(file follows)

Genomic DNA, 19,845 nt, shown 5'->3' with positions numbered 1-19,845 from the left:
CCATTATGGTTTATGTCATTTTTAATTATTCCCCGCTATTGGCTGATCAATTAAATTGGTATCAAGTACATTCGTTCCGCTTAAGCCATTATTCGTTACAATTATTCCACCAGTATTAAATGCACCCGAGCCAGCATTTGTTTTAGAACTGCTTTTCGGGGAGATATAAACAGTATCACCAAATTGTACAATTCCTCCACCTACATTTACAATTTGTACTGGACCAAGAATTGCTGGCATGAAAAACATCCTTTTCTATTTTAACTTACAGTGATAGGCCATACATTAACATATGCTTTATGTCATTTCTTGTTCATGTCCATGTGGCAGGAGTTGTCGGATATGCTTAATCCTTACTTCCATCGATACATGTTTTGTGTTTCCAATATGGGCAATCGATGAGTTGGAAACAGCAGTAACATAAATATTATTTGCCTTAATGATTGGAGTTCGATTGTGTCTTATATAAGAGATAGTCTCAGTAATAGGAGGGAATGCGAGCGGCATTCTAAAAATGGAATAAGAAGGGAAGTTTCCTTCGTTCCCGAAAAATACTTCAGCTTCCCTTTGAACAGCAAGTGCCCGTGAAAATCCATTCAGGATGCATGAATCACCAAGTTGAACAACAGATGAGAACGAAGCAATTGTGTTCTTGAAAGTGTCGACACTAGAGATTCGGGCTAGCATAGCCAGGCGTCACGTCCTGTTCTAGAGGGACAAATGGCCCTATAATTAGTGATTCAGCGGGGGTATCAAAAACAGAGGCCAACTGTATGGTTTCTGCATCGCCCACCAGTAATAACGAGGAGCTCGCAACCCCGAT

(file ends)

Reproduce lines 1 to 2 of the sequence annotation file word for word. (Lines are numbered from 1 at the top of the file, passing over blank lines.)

Genomic DNA, 19,845 nt, shown 5'->3' with positions numbered 1-19,845 from the left:
CCATTATGGTTTATGTCATTTTTAATTATTCCCCGCTATTGGCTGATCAATTAAATTGGTATCAAGTACATTCGTTCCGCTTAAGCCATTATTCGTTACAATTATTCCACCAGTATTAAATGCACCCGAGCCAGCATTTGTTTTAGAACTGCTTTTCGGGGAGATATAAACAGTATCACCAAATTGTACAATTCCTCCACCTACATTTACAATTTGTACTGGACCAAGAATTGCTGGCATGAAAAACATCCTTTTCTATTTTAACTTACAGTGATAGGCCATACATTAACATATGCTTTATGTCATTTCTTGTTCATGTCCATGTGGCAGGAGTTGTCGGATATGCTTAATCCTTACTTCCATCGATACATGTTTTGTGTTTCCAATATGGGCAATCGATGAGTTGGAAACAGCAGTAACATAAATATTATTTGCCTTAATGATTGGAGTTCGATTGTGTCTTATATAAGAGATAGTCTCAGTAATAGGAGGGAATGCGAGCGGCATTCTAAAAATGGAATAAGAAGGGAAGTTTCCTTCGTTCCCGAAAAATACTTCAGCTTCCCTTTGAACAGCAAGTGCCCGTGAAAATCCATTCAGGATGCATGAATCACCAAGTTGAACAACAGATGAGAACGAAGCAATTGTGTTCTTGAAAGTGTCGACACTAGAGATTCGGGCTAGCATAGCCAGGCGTCACGTCCTGTTCTAGAGGGACAAATGGCCCTATAATTAGTGATTCAGCGGGGGTATCAAAAACAGAGGCCAACTGTATGGTTTCTGCATCGCCCACCAGTAATAACGAGGAGCTCGCAACCCCGAT